In addition to force measurements, stiffness calculations were performed. Once steady-state isometric force was attained, small-amplitude sinusoidal length changes (ΔL, ±0.2% of fiber length) were applied to one end of the fiber at 500 Hz (61). The resultant force response (ΔF) was measured, and the means of 20 consecutive ΔL and ΔF readings were used to determine stiffness. The fiber stiffness was calculated as the difference between the stiffness in the activating solutions and the resting stiffness measured in the same segment in the relaxing solution. Fiber stiffness was calculated as follows (62):  

(2)
formula

As with the force measurements, stiffness was measured in solutions with various pCa's (from 9.00 to 4.50).

The rate of force development was also estimated. Once steady-state isometric force was reached at various pCa's (from 9.00 to 4.50), a slack by 20% of the original fiber length was introduced within 1–2 ms at one end of the fiber, resulting in a rapid reduction of force to near zero. This was followed by a brief period of unloaded shortening (20 ms), after which the preparation was quickly restretched to its original length and the force recovered to its original steady-state value. As described previously (23), the apparent rate constant of force redevelopment (ktr) was estimated by linear transformation of the half-time of force redevelopment (t1/2) as follows (63):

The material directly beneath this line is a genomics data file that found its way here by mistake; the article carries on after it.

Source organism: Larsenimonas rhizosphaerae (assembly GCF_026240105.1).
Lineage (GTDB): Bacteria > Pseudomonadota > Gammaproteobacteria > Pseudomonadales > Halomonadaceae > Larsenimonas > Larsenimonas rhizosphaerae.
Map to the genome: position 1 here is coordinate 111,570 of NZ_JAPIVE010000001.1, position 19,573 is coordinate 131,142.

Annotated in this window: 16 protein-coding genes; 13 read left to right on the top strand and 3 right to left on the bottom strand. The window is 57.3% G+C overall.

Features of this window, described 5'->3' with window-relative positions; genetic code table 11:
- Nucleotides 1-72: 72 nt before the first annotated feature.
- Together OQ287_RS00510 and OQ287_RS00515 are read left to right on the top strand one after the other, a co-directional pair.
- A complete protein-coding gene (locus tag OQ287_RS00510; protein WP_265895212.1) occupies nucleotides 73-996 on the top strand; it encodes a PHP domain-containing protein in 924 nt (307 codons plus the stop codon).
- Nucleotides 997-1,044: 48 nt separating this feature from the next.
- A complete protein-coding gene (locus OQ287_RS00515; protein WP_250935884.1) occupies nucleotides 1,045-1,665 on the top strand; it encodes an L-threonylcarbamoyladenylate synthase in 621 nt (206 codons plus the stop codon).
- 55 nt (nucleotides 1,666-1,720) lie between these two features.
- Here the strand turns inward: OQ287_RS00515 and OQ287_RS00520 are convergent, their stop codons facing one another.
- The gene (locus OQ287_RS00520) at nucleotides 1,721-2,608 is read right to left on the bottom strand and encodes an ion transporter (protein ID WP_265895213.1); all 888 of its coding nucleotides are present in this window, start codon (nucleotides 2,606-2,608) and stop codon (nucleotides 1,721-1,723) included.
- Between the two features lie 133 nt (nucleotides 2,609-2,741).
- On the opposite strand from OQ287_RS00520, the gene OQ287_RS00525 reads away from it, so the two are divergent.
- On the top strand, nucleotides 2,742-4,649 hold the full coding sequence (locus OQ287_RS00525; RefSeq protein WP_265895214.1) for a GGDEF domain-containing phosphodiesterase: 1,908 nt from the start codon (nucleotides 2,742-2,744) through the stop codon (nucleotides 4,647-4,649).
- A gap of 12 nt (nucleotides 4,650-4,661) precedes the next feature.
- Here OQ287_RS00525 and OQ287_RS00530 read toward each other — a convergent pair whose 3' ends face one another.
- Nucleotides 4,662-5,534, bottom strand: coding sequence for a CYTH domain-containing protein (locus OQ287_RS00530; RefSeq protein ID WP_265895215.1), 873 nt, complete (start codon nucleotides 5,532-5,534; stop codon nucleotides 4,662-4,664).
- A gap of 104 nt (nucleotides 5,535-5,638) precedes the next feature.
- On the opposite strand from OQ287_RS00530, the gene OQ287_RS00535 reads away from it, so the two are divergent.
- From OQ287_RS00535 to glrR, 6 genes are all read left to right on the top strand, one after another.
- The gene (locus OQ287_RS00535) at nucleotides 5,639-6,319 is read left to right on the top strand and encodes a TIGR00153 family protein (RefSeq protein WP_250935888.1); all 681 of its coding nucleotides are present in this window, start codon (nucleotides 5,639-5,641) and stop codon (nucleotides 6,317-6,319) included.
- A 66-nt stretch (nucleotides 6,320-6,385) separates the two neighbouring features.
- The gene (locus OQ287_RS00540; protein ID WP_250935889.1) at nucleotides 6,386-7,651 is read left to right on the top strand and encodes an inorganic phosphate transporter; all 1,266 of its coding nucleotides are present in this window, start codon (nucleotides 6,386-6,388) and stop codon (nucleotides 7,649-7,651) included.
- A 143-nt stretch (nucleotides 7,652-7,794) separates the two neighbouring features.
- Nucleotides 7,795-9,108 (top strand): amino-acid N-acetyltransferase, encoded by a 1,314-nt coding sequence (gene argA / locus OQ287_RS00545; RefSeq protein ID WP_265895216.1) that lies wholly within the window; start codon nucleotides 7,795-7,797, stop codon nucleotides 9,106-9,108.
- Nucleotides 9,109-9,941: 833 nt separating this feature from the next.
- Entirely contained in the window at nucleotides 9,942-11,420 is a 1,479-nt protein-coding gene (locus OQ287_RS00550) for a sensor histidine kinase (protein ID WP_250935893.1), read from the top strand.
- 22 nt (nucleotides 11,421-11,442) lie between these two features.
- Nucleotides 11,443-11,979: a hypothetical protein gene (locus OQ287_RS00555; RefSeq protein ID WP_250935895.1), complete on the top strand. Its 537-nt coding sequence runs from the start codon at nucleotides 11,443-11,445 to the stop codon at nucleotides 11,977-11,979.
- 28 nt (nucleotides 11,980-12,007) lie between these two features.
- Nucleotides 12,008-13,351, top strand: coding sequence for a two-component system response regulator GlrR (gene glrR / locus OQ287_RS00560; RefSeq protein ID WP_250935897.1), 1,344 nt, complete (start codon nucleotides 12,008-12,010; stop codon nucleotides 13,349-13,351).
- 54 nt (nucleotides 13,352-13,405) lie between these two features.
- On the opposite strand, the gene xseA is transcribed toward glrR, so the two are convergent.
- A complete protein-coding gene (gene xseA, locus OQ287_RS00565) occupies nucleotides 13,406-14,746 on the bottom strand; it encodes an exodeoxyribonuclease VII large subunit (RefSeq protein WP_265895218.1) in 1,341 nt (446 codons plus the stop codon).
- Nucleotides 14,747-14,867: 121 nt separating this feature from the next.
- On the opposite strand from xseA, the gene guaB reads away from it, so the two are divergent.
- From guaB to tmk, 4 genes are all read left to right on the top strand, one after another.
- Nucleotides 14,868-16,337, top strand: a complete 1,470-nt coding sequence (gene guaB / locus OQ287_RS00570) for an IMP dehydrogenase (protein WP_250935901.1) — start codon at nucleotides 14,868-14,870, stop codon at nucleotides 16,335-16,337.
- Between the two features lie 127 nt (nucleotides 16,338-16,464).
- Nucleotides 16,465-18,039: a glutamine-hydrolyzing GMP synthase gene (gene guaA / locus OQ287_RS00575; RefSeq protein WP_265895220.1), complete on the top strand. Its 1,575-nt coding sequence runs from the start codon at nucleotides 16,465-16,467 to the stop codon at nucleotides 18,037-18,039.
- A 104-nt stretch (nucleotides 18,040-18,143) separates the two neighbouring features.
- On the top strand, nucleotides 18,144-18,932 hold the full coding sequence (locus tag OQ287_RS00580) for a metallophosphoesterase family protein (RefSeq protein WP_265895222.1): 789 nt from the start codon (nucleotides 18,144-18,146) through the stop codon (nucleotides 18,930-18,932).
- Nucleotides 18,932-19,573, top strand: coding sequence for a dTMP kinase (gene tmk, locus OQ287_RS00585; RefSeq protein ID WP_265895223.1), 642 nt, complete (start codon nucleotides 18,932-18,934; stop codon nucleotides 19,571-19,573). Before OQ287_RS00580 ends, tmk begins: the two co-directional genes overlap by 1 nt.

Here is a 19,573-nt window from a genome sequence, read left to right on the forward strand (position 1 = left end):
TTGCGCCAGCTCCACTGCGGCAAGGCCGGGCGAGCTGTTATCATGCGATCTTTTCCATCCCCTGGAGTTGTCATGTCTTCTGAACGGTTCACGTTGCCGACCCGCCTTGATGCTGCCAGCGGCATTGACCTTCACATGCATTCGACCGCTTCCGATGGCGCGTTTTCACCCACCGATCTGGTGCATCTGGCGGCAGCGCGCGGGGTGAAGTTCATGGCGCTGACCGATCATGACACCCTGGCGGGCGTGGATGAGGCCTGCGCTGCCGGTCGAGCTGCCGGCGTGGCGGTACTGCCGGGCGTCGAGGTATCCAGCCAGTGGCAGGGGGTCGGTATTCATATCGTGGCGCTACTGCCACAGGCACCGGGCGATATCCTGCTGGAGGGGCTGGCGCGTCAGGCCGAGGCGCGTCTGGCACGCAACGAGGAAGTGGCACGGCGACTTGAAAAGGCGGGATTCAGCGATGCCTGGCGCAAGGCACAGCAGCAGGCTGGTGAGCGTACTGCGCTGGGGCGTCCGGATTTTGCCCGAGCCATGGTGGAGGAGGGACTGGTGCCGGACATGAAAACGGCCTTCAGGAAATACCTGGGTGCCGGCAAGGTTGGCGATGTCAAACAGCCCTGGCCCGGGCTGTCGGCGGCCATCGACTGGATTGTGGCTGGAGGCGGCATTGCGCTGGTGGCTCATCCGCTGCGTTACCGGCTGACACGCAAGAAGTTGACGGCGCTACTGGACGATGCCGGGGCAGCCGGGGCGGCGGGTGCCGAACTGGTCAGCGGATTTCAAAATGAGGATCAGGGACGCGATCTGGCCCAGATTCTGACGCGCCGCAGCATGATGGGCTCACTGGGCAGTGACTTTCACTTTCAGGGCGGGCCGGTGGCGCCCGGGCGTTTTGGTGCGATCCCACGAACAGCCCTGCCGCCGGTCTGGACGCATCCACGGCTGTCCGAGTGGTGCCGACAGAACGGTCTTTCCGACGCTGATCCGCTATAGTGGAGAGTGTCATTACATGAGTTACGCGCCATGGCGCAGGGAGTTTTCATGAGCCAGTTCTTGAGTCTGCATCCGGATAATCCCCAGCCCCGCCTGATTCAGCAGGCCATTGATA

(3)
formula

For all the above measurements, strict acceptance criteria were applied. A fiber was included in the analyses only if (i) the sarcomere length of the fiber changed by <0.10 µm between relaxation and maximum activation, and (ii) maximal force changed by <10% between the initial and final activation. To avoid any age-, sex- or biopsy-related effects, for each individual parameter (force, stiffness, ktr, myosin to actin ratio), we compared data from the patients with pooled values of at least five different CTL subjects (with distinct sex, age and biopsy location).